“Not always.  Not when the big mama starts clunking and making noises.  Just last week the generator on our number one engine failed just as we were starting to take off.  I had to get up on the wing, remove the damn thing and fly back without it.  Next thing you know you’ve got an audience of hungry kids, staring at you.  And maybe there’s a militia checking you out too, from farther away.  So we have to work fast.  We usually bring chocolate to toss their way.  Guns in one hand, chocolate in the other these days.  The great arsenal.”

The line seemed to grow thin, his voice smaller.  And then I saw the two of us as kids ourselves.  Me at age eleven.  Mark, age eight.  Two soup cans rigged up as make believe walkie-talkies.  I would hide in the shrubs at the side of our house while Mark would go underneath the large porch in the front.  He would whisper “Roger, Roger ten four,” things like that and we’d talk back and forth like the pretend spies we were.  He’d make funny crackling sounds come out of his throat to resemble radio static.  Sometimes, at the dinner table he’d make a rhythmic drub-drub noise with his lips, imitating a helicopter on take off.  He had asthma back then and he’d learned how to make all these sounds because of the way he sometimes couldn’t breathe.  His wheezing would get as rough as sandpaper, but he learned how to play with it, like a musician.  

“The chocolate sounds like a good idea,” I said, “but the guns don’t.”

“You need both.  You just hope the chocolate is enough of a distraction.”

“It sounds tricky.”

“It’s the way they come after you.  When I lift the plane into the air it kicks up these dust storms.  You know those can be pretty fierce and it knocks them down.  They get back up and keep running.  They chase us, right on up into the air.  What are you supposed to do about a little girl waving her arms and chasing you down?”

“When was this, Mark?  What little girl?”

“Oh, Jeez.  We were leaving Sudan .  I can’t remember how I came to see her.  But she was just there, you know?  Running alongside us on takeoff, trying to grab onto the wing of the plane before we got out of there.”  He kept going on.  “Jesus,” he whispered.  “It wouldn’t have happened if we hadn’t needed to land.  Damned engine was making noise.  We had to have a look.”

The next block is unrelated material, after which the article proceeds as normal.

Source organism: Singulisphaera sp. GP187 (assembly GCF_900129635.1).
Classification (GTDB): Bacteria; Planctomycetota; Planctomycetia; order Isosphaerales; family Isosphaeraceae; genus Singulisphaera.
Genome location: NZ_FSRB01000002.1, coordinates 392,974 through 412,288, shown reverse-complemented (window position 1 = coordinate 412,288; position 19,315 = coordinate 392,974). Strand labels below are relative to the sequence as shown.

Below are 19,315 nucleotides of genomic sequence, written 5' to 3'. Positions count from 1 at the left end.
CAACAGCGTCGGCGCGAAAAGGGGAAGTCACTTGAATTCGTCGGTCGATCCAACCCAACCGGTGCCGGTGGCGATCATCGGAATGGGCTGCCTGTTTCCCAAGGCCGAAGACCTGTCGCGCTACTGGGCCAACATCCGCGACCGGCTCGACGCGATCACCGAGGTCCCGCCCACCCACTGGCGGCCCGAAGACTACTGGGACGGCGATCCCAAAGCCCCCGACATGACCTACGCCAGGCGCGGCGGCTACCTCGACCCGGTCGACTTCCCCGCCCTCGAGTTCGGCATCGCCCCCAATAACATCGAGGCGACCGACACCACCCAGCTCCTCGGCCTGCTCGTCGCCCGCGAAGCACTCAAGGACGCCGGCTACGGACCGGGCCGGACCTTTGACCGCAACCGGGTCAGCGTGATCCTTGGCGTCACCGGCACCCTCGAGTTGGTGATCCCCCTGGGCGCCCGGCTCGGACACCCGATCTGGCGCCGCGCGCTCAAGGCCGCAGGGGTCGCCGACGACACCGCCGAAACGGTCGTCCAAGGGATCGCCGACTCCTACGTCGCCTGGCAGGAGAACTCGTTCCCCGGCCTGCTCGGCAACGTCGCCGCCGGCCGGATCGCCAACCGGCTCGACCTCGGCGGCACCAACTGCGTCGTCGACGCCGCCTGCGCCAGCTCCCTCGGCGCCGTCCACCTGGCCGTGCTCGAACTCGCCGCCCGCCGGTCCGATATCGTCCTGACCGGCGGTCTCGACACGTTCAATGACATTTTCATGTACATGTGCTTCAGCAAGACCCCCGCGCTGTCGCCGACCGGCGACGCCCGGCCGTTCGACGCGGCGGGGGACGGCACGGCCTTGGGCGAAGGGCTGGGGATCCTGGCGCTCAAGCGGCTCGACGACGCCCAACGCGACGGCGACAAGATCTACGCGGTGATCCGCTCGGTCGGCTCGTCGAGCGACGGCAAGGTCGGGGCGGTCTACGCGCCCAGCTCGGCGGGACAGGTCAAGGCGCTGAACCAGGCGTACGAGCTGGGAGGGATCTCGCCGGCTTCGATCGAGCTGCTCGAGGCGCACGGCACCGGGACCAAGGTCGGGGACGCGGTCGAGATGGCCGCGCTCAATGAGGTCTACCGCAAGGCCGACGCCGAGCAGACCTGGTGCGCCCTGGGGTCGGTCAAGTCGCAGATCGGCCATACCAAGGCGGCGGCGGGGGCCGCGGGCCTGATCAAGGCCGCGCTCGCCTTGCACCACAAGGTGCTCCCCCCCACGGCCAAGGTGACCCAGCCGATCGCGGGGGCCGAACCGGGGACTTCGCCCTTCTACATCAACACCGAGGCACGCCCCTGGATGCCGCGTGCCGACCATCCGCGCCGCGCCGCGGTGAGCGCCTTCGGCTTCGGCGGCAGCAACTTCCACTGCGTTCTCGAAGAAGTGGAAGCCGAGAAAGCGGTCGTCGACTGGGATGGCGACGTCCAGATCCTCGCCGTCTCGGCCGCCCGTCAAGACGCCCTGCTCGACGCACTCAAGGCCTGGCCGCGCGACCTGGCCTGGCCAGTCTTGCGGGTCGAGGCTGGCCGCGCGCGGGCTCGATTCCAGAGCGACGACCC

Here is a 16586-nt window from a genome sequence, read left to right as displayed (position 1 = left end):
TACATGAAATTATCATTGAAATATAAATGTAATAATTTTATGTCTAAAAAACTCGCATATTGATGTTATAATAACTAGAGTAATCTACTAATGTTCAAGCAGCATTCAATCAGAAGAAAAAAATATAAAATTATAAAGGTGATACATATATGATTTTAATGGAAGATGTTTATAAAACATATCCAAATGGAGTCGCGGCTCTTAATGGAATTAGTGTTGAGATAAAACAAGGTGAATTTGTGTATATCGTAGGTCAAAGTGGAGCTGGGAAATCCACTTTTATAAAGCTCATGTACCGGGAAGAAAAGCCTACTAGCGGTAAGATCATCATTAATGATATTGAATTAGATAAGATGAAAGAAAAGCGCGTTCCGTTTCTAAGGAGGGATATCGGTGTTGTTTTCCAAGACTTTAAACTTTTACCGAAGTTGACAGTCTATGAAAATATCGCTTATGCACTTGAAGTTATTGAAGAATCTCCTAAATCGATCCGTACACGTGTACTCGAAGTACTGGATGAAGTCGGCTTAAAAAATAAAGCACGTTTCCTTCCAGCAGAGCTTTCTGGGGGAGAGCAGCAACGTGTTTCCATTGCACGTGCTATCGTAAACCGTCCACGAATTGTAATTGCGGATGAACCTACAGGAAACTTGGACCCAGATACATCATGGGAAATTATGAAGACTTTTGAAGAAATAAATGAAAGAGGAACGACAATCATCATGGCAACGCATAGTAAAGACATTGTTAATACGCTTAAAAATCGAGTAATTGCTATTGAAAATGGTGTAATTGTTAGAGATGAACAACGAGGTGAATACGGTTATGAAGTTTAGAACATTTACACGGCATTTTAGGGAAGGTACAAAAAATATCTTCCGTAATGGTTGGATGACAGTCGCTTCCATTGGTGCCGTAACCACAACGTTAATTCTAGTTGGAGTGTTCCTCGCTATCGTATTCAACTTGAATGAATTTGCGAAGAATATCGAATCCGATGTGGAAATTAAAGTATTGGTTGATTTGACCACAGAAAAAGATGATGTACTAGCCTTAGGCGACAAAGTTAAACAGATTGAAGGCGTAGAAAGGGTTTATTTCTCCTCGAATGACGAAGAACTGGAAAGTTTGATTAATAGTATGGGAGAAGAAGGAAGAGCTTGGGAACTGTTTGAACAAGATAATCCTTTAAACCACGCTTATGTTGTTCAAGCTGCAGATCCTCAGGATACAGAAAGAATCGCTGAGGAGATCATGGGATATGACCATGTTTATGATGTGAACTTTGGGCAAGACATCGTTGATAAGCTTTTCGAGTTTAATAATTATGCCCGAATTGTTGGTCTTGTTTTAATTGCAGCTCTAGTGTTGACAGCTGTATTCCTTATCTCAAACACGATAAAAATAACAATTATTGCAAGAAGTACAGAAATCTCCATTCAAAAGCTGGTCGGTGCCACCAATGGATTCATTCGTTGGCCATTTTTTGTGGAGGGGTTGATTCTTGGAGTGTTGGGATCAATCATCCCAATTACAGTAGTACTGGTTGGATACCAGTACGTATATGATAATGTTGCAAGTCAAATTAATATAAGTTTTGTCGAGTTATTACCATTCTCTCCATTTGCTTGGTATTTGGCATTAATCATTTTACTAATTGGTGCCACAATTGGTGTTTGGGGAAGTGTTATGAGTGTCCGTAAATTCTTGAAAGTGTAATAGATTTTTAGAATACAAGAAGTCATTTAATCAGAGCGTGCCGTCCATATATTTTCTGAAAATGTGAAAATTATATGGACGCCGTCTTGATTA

“Mark, maybe you should talk to someone.”

“I’m talking to you.”

“I mean a professional.”  

He sighed.  “I know the routine, Monica.”  He paused.  “It’s just… I mean, it’s what I see when I’m trying not to look.”

“What’s that?”

“This girl, you see.  She was there, right under the plane’s left wing, at least I think she was, when she got knocked to the ground by the winds from the dust storm as we were taking off.  She got up and started running like crazy.  I swear her legs were so skinny I thought she might snap and break.  All the other kids were scattering in other directions, but she just kept coming after our plane.  What could I do?  I started gunning the engine like someone scared shitless.  It was pitiful.”

I could feel his voice gathering itself into a tight knot.  “And then she just disappeared,” he finally said in a low whisper.

“Disappeared?  Like how?”

“Gone.  Poof.  Like some crazy magic act.  I only looked back for a quick second but all I could see was the dust clearing and settling.  The girl was nowhere in sight.”
            
“Oh, Mark.  Maybe she just turned around, followed the other kids back?”

“Nathan, he’s my supply guy, he flies with me.  He says it was a peripheral vision thing.  Kind of a trick of the eye.”

“Maybe he’s right.”

Mark got quiet and I could feel the silence grow.  I could feel the feathery, ghostly weight of this girl disappearing and reappearing before slipping away forever.
  
“Mark, do you remember the turtles?” I asked.  I let out a small, nervous chuckle, recalling them myself.  He didn’t answer right away, but a few seconds later he laughed, low and soft.  

“You wrote a story about slow turtles in the backseat of a fast moving car,” I said. “Remember?”

“Yeah.  They were kidnapped turtles.  Worth zillions of dollars for some reason I can’t remember.  A product of my warped imagination.”

“You were just a kid then.  We both were.  We worked with anything we could get our hands on.  It didn’t take much.  You know what I mean?”

“Is this a diversionary tactic?” he said.  “This trip down memory lane?”  

“Yes,” I said.  “I’m doing it on purpose.  Are you smiling yet?”

He laughed.  “Only because it’s not that funny.  And you know what else?  Bea wants a pet turtle all her own.  And her favorite thing when she’s bored is making paper airplanes.”